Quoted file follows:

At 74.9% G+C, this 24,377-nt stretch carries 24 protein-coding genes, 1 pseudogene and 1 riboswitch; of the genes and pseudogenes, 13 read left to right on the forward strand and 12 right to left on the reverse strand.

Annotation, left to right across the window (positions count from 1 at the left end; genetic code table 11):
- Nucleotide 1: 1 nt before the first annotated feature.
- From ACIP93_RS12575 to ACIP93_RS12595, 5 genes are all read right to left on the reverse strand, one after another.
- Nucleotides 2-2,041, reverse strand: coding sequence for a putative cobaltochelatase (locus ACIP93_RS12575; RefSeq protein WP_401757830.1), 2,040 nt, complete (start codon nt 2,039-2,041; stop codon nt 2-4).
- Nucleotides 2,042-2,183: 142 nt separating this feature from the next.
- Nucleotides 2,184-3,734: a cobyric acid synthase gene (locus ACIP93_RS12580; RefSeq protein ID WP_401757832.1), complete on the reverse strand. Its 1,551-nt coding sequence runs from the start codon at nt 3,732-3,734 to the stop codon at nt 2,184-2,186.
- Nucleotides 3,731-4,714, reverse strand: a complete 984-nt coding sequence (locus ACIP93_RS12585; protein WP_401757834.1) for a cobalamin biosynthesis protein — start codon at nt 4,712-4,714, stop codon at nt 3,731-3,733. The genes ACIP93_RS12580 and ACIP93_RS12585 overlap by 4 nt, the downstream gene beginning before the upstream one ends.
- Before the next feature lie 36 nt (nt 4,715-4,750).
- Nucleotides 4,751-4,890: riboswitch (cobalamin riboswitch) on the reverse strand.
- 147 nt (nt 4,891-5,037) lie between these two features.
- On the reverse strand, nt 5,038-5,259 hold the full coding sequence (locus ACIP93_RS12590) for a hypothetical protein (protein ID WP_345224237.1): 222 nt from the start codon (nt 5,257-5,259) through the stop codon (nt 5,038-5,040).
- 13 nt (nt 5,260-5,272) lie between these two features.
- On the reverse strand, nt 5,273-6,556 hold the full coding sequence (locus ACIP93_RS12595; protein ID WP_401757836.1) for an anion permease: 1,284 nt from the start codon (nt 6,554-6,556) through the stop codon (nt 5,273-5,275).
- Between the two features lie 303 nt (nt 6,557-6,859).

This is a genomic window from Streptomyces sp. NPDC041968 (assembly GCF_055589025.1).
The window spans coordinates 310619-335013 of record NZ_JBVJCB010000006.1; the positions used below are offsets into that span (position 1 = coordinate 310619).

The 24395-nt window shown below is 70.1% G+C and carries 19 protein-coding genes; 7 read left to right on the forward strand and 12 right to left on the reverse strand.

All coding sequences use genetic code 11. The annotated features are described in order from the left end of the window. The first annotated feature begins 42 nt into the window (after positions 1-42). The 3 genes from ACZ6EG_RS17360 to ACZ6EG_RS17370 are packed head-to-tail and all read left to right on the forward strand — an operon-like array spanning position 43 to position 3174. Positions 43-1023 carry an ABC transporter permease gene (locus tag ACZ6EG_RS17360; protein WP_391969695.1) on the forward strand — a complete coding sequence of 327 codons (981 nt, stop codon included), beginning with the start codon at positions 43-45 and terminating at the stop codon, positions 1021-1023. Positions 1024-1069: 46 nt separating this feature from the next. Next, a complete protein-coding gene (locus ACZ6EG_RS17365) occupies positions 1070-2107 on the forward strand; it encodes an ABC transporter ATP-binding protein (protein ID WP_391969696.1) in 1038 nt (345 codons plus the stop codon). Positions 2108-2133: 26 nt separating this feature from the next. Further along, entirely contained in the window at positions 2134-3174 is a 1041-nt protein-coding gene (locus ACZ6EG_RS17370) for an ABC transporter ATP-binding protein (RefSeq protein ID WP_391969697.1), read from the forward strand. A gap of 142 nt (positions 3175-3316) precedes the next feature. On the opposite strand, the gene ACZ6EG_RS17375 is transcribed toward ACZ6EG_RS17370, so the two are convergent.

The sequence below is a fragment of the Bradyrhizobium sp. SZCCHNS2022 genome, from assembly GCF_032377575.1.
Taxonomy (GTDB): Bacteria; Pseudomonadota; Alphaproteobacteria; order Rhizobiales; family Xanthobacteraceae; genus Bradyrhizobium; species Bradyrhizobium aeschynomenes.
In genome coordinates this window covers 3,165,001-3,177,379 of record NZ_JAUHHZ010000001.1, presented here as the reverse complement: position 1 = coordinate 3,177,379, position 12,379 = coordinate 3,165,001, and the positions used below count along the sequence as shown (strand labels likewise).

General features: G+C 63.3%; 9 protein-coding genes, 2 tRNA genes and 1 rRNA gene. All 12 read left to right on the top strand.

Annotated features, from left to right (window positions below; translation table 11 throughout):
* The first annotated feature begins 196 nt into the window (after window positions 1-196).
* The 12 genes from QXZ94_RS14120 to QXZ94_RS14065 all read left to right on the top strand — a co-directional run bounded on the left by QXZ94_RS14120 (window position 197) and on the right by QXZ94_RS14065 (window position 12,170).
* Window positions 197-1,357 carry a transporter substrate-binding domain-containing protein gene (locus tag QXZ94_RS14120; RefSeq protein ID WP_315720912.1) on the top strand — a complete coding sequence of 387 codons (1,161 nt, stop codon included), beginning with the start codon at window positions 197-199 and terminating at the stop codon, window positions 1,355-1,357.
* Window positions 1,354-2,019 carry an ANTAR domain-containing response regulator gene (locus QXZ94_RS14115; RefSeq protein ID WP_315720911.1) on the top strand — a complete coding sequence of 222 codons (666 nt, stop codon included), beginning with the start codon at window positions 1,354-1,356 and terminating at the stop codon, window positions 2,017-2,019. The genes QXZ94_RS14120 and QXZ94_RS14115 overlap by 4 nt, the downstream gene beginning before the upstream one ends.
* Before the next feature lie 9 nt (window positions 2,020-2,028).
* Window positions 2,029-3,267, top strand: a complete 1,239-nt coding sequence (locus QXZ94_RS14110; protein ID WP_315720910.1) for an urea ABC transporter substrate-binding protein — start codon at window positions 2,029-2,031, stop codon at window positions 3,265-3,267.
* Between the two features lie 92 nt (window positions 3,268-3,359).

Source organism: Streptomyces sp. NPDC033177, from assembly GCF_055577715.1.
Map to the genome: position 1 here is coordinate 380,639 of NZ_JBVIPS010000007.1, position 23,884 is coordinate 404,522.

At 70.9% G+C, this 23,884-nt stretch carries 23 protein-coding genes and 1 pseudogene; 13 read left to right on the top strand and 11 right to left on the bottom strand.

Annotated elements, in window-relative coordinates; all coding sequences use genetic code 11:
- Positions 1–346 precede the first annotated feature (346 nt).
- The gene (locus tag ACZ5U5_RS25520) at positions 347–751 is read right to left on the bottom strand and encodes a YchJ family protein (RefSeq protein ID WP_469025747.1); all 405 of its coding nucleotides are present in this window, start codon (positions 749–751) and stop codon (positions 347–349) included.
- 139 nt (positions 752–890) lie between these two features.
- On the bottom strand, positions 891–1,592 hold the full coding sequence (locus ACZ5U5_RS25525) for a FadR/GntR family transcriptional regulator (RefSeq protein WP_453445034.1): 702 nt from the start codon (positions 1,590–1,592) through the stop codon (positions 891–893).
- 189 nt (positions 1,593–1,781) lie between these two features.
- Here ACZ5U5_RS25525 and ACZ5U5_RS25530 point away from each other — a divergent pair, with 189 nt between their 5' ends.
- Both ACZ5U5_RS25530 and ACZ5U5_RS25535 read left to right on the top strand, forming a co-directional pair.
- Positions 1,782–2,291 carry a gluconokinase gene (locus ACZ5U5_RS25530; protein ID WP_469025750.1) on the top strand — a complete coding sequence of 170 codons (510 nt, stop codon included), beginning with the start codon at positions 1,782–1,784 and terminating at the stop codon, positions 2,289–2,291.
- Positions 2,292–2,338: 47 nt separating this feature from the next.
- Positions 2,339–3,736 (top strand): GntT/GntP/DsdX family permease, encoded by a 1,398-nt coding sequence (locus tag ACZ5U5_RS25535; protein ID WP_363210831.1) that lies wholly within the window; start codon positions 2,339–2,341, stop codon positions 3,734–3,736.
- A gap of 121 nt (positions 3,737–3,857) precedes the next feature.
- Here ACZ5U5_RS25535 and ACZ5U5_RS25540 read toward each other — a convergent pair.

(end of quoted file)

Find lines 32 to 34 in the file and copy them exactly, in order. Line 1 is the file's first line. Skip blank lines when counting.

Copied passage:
Source organism: Streptomyces sp. NPDC033177, from assembly GCF_055577715.1.
Map to the genome: position 1 here is coordinate 380,639 of NZ_JBVIPS010000007.1, position 23,884 is coordinate 404,522.

At 70.9% G+C, this 23,884-nt stretch carries 23 protein-coding genes and 1 pseudogene; 13 read left to right on the top strand and 11 right to left on the bottom strand.